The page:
Tintin is a racist

No, he's not. And neither is Hergé, if you ask me. But UK's Commission for Racial Equality says different, according to an article in the Telegraph. Granted, Tintin au Congo is all about colonial attitudes, but it is a product of its time. Ah heck, I don't need to voice an opinion here, just read any sampling of the articles' reactions, overwhelmingly against the CRE's PC stance, and you'll get an idea of mine.

It's a funny thing, racism. (Not funny, ha ha.) What's more offensive? That Hergé's art style caricatures black people a little too extremely? Or a publisher removing depictions of black people from these comics? Because that's what happened in the very next album, Tintin en Amérique.

See, while there were no important black characters in the book, there WERE some. This was America, after all, even if it's 1930s America. However, for the English-language American release, those characters were removed from the art and replaced by non-blacks. Not with less extreme caricatures, but with primarily white characters. What's especially outrageous to me is that albums in other languages seemed to eventually follow suit, and that the current version of the "original" French language album features those same changes. I know this because my roommate has newer "combined" editions and I have the older original printing. So I can do some side-by-side comparisons. Take a look:

The most obvious and ham-handed example is this one. In the original, Tintin has lost his dog Milou (Whitey in the original Commonwealth English version, Snowy for the Americans) and hears some howling. He runs up the stairs and finds that it's a black baby crying in its mother's arms.
Now look at the new version. Same gag, but a white baby and mother have clearly been pasted onto the original panel. She's so large, the perspective is all wrong!
Here's a more successfully replaced background character as civilization overtakes an Indian reservation.
In the story's second panel, a black gangster remains black, but the caricature isn't as extreme. If they could do this one, why not all the way through?
Or is it ok to show black people so long as they're criminals?

So ok, were these modified because the art was deemed racist? Well, I don't know. There's also this spicy little number:
If you can read French, you can see how heinous the radio announcer's message sounds. For the rest of you, here's a quick translation: "Here are yesterday's events: According to professor J.D. Law, Director of official statistics, 24 banks closed down, 24 bankers were arrested, 35 babies were kidnapped, 44 blacks [actually uses the n-word] were hanged, 150 gallons..." This was NOT changed in the American version. Sure, it's a satire of the American justice system, but the same censors who had problems with Hergé's depictions of blacks had no problems with them being hanged willy-nilly. Can anyone confirm what word was actually used in the English translation?

Seems more a case of not having black characters mix with white ones, doesn't it? And it's really, really stupid now that they're selling combined editions, because Tintin en Amérique is invariably paired with Tintin au Congo.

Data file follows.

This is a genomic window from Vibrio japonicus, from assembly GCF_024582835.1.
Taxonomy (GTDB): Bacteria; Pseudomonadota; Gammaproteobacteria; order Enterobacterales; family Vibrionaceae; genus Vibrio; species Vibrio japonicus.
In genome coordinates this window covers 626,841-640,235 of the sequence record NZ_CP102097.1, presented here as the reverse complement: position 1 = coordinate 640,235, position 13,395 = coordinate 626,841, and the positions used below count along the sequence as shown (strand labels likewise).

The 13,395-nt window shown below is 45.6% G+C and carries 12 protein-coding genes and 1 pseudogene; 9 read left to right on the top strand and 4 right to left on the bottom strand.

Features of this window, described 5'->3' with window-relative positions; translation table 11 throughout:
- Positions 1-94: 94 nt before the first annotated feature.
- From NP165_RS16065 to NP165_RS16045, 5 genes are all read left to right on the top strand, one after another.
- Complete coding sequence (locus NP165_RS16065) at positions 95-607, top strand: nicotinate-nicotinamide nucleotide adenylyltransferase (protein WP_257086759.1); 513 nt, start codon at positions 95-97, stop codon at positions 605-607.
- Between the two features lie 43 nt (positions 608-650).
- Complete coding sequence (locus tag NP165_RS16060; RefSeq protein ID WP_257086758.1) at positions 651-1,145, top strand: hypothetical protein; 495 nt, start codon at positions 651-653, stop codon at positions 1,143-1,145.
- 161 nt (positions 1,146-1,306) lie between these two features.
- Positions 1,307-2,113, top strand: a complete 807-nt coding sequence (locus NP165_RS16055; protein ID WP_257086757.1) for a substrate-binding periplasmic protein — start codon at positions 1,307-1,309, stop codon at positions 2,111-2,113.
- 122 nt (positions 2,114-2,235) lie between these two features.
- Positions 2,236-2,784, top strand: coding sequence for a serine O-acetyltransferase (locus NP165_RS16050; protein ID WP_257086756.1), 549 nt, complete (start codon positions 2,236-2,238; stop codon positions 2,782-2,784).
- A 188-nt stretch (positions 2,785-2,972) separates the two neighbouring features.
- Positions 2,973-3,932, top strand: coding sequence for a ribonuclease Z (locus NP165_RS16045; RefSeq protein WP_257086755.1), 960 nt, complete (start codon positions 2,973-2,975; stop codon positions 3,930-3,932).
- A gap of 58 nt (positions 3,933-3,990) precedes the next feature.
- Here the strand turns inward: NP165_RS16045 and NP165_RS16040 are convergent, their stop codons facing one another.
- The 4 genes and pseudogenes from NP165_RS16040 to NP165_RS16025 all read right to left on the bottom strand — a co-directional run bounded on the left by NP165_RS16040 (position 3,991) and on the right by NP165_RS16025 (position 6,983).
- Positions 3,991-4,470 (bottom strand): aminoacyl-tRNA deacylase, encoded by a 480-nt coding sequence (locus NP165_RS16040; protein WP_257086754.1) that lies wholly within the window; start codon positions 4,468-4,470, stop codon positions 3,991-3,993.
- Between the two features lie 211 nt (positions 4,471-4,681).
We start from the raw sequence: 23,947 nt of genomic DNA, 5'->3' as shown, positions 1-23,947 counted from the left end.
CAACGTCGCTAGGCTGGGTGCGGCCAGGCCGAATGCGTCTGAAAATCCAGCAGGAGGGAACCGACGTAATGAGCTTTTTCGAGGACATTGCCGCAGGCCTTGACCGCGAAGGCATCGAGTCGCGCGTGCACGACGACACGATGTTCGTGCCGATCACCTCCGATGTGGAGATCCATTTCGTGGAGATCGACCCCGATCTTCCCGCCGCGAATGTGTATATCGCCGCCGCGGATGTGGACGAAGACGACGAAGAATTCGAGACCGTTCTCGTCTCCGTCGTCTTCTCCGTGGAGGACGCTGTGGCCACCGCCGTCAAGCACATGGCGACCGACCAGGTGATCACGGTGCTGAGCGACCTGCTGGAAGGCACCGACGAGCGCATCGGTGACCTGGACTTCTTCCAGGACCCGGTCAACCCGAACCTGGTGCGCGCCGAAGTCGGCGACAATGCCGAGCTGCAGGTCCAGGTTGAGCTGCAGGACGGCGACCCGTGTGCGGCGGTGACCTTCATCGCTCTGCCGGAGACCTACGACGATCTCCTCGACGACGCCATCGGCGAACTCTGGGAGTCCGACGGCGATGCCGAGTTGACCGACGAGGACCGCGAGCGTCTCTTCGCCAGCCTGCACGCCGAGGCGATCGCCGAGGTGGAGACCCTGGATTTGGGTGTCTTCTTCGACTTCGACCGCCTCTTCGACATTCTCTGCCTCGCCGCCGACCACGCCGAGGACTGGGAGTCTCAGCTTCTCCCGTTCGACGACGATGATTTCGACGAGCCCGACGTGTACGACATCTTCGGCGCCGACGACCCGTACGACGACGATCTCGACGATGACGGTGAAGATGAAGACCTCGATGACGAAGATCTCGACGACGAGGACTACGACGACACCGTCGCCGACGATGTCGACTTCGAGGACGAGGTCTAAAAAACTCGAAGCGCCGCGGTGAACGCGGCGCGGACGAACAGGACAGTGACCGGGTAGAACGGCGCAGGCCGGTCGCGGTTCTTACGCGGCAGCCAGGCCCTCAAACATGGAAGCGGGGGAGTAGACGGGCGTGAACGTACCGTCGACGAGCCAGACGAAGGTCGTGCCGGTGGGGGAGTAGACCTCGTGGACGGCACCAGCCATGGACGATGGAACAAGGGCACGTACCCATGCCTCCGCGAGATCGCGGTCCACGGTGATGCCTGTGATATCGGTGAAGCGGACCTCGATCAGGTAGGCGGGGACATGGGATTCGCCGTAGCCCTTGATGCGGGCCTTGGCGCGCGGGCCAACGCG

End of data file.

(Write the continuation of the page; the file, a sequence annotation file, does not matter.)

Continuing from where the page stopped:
3 comments:

Anonymous said...

It would be preferrable if they'd just present the material in its original form and trust that people buying it will understand the historical context, or be able to explain it to impressionable kids if they have access to the excellent strips.

The same kind of condescending mentality was at work on a recent DVD collection of Looney Tunes cartoons. In an introduction slapped onto each disc, Whoopie Goldberg explains to us (as if we're children) that racist imagery is wrong and Not Funny.

In a case where they got it right, I have a great collection of Little Rascals videos hosted by Leonard Maltin who offers a brief couple of words of how different the standards were then regarding the depiction of the black kids. He went on to underscore that, despite demeaning names like "Farrina" or "Buckwheat", the comedy shorts were still important steps forward in that they depicted black kids and white kids (for the most part) interacting and playing with each other on an equal level. It was far from an ideal portrayal, but like I said, an important step forward and an important time of transition to preserve for future generations to witness.

Phillip said...

From the English edition that I have (2001 reprint of the 1989 reissue by Mammoth) the text of those two panels reads:

"Here are yesterday's facts and figures from the City Bureau of Statistics: twenty-four banks have failed, twenty-four managers are in jail. Thirty-five babies have been kidnapped..." "...forty-four hoboes have been lynched. One hundred gallons of bootleg whisky have been seized; the District Attorney and twenty-nine policemen are in hospital..."

There you go. Hoboes.

Siskoid said...

I can understand the US version being totally censored like this. What I don't understand is French-language editions following suit on the art, but not the words.

 

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